Our schools reflect this reality. Math and science whizzes tend to be social outcasts while the captain of the football team dates the captain of the cheerleading squad. Of course, that sort of thing is forgivable and understandable. What is not so forgivable is that the academic curriculum is designed and administered by folks who absolutely cheer for all things Leisure Class.  So even if they don't know why, budding Producer superstars are going to hate such an environment. In the clip below, Elon Musk admits that he HATED school—which is odd when you consider how much he obviously loves learning.

The general public quite likes their Producer Class heroes so we shouldn't waste much time feeling sorry for the man. But even so, he has a problem—he has five sons he would like to see educated to higher levels with less pain than his own experience. People who love to learn shouldn't hate school. So he decides to create his own school. He hires a certified teacher who agrees with his goals and methods to run it. And then he invites a few other children to join in the fun.

There are some recognizable features of his school. For example, he has eliminated grade levels thereby recreating the best feature of the one-room school. Some of his innovations aren't really that odd when you think about them. For example, Musk believes that when kids understand why they should learn something, all the other problems of motivation disappear. Well, duh! But ask yourselves, when did any teacher ever give you a believable reason for learning something (beyond, you need this to get into a good college, that is)?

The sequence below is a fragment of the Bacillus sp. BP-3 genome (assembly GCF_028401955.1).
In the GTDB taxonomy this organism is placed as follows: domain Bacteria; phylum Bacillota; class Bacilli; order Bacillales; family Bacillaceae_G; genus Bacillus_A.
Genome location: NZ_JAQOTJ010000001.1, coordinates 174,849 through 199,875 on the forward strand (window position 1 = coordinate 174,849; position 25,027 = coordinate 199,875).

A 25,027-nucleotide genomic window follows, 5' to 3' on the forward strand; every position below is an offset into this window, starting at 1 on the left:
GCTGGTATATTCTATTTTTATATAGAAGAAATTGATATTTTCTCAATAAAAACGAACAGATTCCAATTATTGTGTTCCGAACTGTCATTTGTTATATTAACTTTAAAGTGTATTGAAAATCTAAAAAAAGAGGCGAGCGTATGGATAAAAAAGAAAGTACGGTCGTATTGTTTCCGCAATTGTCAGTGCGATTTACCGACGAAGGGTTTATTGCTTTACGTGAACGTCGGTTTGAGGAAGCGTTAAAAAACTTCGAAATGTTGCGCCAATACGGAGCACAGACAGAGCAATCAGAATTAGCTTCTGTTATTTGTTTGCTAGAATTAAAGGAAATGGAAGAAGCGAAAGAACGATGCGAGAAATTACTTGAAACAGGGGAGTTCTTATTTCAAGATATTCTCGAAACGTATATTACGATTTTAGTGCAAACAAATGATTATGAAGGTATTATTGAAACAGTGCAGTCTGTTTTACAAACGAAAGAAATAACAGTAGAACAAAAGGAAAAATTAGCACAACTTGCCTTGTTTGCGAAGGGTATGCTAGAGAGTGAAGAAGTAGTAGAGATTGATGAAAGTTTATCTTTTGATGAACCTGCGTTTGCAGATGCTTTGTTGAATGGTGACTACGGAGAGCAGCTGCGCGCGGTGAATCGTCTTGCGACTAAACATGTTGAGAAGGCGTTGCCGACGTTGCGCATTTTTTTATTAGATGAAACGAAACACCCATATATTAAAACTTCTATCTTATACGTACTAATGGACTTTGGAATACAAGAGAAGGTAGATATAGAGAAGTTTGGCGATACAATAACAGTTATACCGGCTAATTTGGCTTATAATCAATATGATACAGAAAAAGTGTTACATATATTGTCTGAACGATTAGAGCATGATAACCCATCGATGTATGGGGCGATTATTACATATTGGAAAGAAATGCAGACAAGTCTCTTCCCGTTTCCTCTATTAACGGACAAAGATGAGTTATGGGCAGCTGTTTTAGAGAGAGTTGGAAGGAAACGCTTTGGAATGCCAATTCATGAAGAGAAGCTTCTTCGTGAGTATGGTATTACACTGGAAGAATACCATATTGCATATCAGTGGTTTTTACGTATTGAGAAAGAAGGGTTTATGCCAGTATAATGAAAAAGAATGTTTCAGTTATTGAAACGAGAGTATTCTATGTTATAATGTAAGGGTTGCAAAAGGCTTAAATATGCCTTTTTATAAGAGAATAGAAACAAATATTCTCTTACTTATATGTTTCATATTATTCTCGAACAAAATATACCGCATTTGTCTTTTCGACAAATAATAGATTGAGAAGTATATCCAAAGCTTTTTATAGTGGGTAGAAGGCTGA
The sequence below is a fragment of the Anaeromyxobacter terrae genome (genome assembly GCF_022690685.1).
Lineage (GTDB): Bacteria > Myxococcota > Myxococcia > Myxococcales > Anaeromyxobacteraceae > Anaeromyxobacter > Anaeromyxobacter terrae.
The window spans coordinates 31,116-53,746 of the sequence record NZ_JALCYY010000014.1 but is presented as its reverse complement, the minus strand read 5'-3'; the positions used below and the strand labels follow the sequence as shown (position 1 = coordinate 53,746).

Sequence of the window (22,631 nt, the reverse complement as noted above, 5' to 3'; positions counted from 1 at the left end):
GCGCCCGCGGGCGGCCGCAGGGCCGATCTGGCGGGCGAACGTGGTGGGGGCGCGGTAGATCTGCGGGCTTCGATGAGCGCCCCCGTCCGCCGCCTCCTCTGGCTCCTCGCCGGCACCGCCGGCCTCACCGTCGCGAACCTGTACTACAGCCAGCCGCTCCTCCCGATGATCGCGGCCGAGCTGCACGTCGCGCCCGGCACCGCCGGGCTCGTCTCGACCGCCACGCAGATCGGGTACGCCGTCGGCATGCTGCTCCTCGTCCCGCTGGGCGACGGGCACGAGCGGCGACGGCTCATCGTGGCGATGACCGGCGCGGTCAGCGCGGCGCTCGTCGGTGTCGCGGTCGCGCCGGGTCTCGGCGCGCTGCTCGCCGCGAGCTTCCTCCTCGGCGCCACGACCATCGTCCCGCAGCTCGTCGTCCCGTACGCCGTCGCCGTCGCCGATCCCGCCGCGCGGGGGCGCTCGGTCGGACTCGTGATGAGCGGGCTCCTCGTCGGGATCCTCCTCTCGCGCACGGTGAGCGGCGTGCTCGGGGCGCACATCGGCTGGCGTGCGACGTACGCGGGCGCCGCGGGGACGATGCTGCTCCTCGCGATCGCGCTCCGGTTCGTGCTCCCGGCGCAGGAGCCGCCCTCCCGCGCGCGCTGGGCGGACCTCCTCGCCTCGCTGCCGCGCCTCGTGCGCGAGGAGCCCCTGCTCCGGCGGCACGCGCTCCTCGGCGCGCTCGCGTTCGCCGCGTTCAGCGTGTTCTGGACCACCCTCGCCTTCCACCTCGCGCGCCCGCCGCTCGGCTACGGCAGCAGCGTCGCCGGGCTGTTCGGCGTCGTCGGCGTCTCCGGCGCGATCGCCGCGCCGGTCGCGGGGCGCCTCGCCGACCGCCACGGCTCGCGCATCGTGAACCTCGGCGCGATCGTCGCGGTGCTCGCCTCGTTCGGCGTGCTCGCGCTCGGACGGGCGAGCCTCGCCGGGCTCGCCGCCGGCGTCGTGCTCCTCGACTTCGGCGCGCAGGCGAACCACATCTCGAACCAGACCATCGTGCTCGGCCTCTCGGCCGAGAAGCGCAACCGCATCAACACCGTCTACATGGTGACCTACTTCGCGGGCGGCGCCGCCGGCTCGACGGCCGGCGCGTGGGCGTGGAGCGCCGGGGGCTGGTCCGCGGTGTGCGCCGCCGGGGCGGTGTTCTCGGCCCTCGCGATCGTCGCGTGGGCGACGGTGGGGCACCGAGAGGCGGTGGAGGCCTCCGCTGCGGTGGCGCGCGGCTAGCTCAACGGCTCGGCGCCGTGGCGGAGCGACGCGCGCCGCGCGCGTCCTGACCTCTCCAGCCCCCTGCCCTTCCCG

Musk's most prominent Producer Class feature is a nice little habit of saying, "I just want to be useful" whenever confronted with the inevitable "What motivates you?" sort of question. Hard to top that response as a refutation of the ultimate goal of total uselessness that seems to rule the Leisure Class. Apparently he wants to assign usefulness as the goal of his school. To me it sounds like a heaven for those who enjoy learning.

The clip below is from Chinese television. It covers more than his school but the school conversation is in the first three minutes.